As I looked at 2022, I remember thinking “I should be OK with my health and so forth.” Nope. At least 2023 started off on a good footing.
I wished this year was “better.”
At the Chicago Auto Show, I did see signs of trouble. Within days of returning from the show, I was admitted to the hospital again. This time, it would be my longest stint away from home in years.
I spent more times in the healthcare system than I did on travel. I spent more time in the surgery center than on the few flights I took this year.
It sounds like a rough juxtaposition, but it has been the bane of my life this year.
I also spent more time in transitional care units rehabbing than I liked. Shuffling schedules, bobbing and weaving to maintain my professional life was not what I wanted to do. Sadly, it was necessary.
This all made me question a few things. For one, is all of this worth "the fight" to retain my professional and personal lives? I had to make the choice to live the life I want to fulfill. That includes meeting an amended set of goals. To retain some semblance of sanity and work/life balance while working my passion and delivering accordingly.
To get there, it took decades to finally work a "dream job." It took longer than I'd like – rather than life's natural prescription of what is supposed to be. I've stopped considering myself a "loser." As an "outcast." I may still be an outsider, but I have grown comfortable in the work that I do, despite some challenges and reservations sometimes.
Questioning my place is a sign of long-term self-esteem issues. I get that. Yet, I feel that I emerged from that as I grew comfortable with my day job and this work.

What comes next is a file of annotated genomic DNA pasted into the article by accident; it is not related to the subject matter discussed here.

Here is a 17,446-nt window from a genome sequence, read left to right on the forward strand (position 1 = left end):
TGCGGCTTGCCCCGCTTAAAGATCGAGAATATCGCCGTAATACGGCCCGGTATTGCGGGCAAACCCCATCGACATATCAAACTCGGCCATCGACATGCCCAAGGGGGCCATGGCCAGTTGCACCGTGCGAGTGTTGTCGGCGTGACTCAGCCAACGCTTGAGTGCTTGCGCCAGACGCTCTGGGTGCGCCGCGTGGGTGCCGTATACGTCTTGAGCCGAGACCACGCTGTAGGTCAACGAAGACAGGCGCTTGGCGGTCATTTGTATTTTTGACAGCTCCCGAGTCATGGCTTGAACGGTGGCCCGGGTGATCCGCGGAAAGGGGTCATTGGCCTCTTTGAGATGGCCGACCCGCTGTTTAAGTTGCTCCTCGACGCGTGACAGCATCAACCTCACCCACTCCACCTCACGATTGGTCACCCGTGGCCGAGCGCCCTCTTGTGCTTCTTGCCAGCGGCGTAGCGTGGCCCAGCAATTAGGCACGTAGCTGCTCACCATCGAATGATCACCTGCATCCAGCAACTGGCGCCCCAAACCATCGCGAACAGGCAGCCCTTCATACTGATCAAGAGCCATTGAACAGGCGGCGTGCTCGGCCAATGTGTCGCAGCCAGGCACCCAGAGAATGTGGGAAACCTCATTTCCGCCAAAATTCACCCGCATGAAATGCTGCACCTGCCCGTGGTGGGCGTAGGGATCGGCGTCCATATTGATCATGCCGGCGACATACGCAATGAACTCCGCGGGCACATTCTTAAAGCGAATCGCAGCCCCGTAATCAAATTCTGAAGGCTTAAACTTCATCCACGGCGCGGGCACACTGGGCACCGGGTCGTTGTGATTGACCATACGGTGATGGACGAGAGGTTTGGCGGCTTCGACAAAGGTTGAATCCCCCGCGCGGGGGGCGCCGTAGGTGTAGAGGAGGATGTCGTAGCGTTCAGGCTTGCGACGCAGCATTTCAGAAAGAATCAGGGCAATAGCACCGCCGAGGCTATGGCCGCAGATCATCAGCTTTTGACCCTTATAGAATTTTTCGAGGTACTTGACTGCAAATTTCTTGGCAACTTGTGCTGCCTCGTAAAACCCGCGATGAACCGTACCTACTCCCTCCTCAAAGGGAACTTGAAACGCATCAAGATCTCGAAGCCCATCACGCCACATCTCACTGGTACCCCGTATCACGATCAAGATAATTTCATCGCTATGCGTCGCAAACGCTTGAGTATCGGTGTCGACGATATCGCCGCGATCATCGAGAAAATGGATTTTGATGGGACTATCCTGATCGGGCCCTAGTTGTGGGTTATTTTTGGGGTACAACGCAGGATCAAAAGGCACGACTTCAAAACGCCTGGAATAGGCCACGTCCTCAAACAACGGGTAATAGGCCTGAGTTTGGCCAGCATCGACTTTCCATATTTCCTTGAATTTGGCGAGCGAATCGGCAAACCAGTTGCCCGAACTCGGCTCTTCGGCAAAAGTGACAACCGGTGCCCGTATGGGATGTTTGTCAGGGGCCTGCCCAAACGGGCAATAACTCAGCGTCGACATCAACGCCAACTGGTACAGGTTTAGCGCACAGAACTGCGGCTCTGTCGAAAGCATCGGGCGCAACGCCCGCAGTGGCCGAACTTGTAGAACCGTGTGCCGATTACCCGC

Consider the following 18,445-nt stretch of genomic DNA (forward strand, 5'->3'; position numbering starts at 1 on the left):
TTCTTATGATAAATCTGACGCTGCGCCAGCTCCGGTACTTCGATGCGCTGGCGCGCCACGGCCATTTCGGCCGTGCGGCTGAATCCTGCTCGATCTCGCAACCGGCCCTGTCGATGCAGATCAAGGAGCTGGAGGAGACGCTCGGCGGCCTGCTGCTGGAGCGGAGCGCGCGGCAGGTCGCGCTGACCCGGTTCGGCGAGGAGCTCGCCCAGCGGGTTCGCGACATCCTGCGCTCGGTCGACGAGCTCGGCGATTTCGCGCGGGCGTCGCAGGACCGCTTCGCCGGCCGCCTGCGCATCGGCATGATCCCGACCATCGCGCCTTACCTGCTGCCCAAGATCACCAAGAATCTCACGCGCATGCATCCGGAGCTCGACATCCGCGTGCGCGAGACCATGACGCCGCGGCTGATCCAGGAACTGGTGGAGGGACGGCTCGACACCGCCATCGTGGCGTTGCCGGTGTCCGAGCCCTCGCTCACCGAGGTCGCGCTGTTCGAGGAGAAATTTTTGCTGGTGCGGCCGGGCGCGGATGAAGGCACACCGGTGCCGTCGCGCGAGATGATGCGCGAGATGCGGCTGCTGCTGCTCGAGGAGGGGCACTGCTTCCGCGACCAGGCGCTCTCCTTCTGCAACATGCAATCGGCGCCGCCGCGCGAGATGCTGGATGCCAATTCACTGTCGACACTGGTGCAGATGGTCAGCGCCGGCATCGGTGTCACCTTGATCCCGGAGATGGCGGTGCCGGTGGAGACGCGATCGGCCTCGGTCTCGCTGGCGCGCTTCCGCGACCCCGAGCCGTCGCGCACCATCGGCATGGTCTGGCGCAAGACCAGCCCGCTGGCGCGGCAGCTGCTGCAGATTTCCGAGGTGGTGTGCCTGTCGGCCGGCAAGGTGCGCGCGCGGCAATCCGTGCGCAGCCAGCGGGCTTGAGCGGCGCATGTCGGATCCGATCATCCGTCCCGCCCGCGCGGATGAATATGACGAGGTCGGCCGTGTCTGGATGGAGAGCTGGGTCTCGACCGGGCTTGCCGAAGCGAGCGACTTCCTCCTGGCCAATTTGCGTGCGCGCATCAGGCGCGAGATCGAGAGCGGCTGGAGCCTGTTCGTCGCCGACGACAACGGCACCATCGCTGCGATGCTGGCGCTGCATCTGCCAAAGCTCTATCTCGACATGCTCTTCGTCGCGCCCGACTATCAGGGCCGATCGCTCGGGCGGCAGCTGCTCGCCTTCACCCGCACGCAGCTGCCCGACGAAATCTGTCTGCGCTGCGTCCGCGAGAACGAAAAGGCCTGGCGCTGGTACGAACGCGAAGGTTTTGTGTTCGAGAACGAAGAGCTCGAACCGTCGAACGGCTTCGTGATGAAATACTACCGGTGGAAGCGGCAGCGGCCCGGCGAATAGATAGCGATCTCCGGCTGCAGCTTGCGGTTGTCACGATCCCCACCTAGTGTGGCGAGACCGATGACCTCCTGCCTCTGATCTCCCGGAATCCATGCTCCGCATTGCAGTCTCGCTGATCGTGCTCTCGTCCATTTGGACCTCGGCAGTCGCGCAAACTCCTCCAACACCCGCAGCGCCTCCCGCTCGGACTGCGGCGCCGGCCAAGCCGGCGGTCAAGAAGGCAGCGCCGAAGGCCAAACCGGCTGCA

This coming February will mark two milestones: My second anniversary at my day job as a magazine’s Managing Editor and my 60th birthday. My goal now is to achieve those milestones as a healthy and content human being.
That is why I choose to fight to keep on living. I may never be back to my "old" self, but I will keep on being here.
However, I must be patient. Patience is the best medicine now. Patience is the only way to keep my career intact. That is what I'm fighting for. In the meantime, I continue working.
I have goals. I will fulfill them. For now, I must be patient. Harder said/written than done, to be honest…
Still, I did accomplish plenty when I was healthy. Aside from returning to the Chicago Auto Show for the first time in three years, I also accomplished a media familiarization trip to a place I have never been before. I also was able to do plenty of media work – between media drives and events, magazine and community-related events and coverage, and so forth.
Speaking of which, the one thing I wanted to do these past two years is to be present for the community I cover as a person in the community. The "travel" I've accomplished over this time was driven by a principle that in order to cover the community, you have to be there. That meant covering miles to attend Pride events across the state, being there at events that I am able to attend and having conversations with other folks in the community.
I wished I did more. But my left foot kept on getting in the way.
If there was one thing that balanced out the year, it was having the V&R Machine around. This 2021 Mazda CX-5 was a welcomed addition to the work you've been reading and following along since we took delivery of it. I thank George for not only bringing in our "company car," but in keeping V&R relevant for you to read, watch, and engage with us.
With all that said, thank you for your kind words throughout this year. I may have earned your respect, at least – your friendship, as well – and I am grateful for even that.
This was my 2023. Let’s hope 2024 is better on some fronts.
All photos by Randy Stern and George Torline